Fennel Bulb

Many people go crazy over kale, but what they don’t know is they are missing out on the fantastic fennel bulb. It’s an underrated vegetable and has a fresh scented flavor. You can easily have it raw or sautéed and even roasted. It’s also added in soups and different sauces like Vegan Fennel Pasta.

If you haven’t worked with this fun-shaped veggie, we will give you all the reasons you need to have it now! Keep reading!

What is a fennel bulb?

Fennel bulbs, or just fennel, belong to the family of carrots. Even though fennel bulbs aren’t rooted vegetables, they have a base of long stalks that weave together to form a crisp bulb that grows above the ground and in the open. Right above the bulb, at the tip of the stalks, you’ll find feathery leaves similar to dill. When these go to the seeds, fennels produce small yellow flowers that are amongst the leaves. Each part of the fennel bulb is edible, even the flowers, and can be eaten raw and cooked.

What is fennel: a spice, a herb, or a vegetable?

It’s all three! Yes, that’s right, fennel plants are natively found in the Mediterranean basin and have a base that’s quite bulbous and can quickly be eaten as a vegetable. The feathery fronds can conveniently be used as a herb, and the fennel seeds can be dried and used as spices. Did you know that the fennel’s pollen is dried and gathered to add in dishes as a saffron-like spice in Italy? How cool!

Types of fennel:

Fennel bulbs are used in cooking, but the main two types that can easily be used in making a yummy dish are:

  1. Large Bulbed Fennel
  2. Herb Fennel

The large bulbed fennel, also known as the Florence fennel, is popularly grown to be sold as a fresh vegetable. At the same time, herb fennels are perennial that you can quickly grow in your garden for seeds, fronds, and pollen.

Do not be fooled by wild fennels, which are abundantly worldwide and even in California. I don’t recommend foraging for wild fennel, since it looks similar to poison hemlock.

What does a fennel bulb taste like?

The flavor of the fennel is mainly described as “anise-flavored”, but it doesn’t mean it’s similar to the licorice stick. Fresh fennels and fennel bulbs are delicate and mild; the bulb is identical to celery in terms of texture. It’s crunchy, crispy, and very fibrous if eaten in its raw form. It becomes soft and quite silky when it is cooked.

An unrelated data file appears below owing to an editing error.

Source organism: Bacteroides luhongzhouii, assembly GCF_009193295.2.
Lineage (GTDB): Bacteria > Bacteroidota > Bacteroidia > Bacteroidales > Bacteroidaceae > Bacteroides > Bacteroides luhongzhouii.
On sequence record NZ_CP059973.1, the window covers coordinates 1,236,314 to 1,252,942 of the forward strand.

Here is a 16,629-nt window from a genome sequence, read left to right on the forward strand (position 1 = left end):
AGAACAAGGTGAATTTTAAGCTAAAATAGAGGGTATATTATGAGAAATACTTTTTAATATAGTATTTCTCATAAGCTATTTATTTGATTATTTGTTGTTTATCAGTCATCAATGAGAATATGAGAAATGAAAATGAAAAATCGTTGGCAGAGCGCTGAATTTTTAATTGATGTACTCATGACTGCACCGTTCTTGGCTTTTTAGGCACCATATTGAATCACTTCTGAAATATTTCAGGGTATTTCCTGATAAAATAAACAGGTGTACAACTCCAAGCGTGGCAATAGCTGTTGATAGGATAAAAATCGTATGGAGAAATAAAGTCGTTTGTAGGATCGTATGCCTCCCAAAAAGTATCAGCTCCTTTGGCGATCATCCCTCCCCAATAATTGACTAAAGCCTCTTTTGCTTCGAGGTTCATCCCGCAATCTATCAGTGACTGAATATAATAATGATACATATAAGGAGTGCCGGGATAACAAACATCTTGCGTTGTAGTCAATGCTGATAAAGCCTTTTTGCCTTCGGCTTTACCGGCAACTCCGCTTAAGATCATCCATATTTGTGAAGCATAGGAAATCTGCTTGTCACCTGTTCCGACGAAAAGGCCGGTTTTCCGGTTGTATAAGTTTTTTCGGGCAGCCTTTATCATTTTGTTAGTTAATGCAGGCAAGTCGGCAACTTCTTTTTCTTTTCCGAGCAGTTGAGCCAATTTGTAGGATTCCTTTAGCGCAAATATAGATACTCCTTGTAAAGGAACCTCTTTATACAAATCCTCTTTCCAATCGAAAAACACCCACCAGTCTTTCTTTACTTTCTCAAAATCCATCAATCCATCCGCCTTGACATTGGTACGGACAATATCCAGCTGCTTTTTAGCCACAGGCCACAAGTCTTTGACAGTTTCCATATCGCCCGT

Which part of the fennel can you eat?

Fennel’s are quite famous and known as the frond to root purchase. You can quickly eat all parts of the fresh fennel; the large and white bulb can either be cut and eaten raw or cooked and used to enhance flavor like onions and celery do and can be prepared like any other root vegetable is cooked. The fennel stems are known to have a high concentration of fiber. Finely chop them and slice them to add to your salads and even stews. Let’s not miss out on the tender leaves that can be used as an alternative to parsley, basil, or mint. These taste equally delicious!

Fennel benefits:

Perhaps it’s established that fennel has various uses, such as a herb, vegetable, and spice. You can eat fennel raw, and it’ll be very nutritious.

  1. A cup of raw contains about 360 mg of potassium, which may help you manage your rising blood pressure. Did you know that fennel bulbs and the whole vegetable are pretty rich in potassium, making it a good source of kidney strengthening, a healthy resource for bones, and strengthening your muscles?
  2. Apart from the health benefits they provide, a scientific review stated that fennel bulbs are suitable for women’s health. It’s noted that this unique vegetable can ease all possible signs of menopause. For now, you can incorporate some of it into your diet to ensure you can get out of your menopause and have a healthy balanced life.
  3. You can also incorporate fennel bulbs and use them as a diuretic. Many people use them in different teas and mix them with syrups and water, even salt. The diuretic effects of the fennel are used in hopes of treating people with higher blood pressure.
  4. Its health benefits also include it being an antidote for poisonous plants. You can have some of the fennel or fennel bulbs to get rid of the effects.
  5. Nursing mothers can use it as it helps in increasing breast milk.
  6. This unique vegetable is used to relieve chronic cough, so all those suffering should incorporate fennel bulbs and fennel in their diet.
  7. It’s an anti-inflammatory for various eye conditions, including glaucoma, and can be used to reduce its effects.
  8. If your infant is suffering from teething pain, feed him mashed fennel bulbs or cook some fennel and feed it to your kid to bring relief.

How to buy fennel?

Remember to choose bulbs that are firm and white. Avoid going for fennel bulbs that have cracks and are browning. The fennel bulbs should be significant in size compared to the stem and fronds, primarily if they are being sold according to weight.

How to store fennel?

To store the fennel bulbs, use paper or plastic bags and place them in the bottom of your fridge for two weeks. If you see the fonds wilting, that’s okay; you can still consume this veggie. Cut the fennel and wrap it up in plastic to avoid any browning. You can also store chopped fennel in your freezer. Line it with parchment paper and later transfer it to plastic bags and use it in soups and stews; it sounds yummy!

Final thoughts on the fennel bulb:

Fennel bulbs are unique, and trying them means providing your body with all the health benefits. Use it at least once or twice a week and enjoy its taste and the benefits it offers.

More Ingredient Information:

Root Vegetables

Durian Benefits

Rambutan Benefits

Types of Broccoli

Thai Basil

Rosemary Benefits

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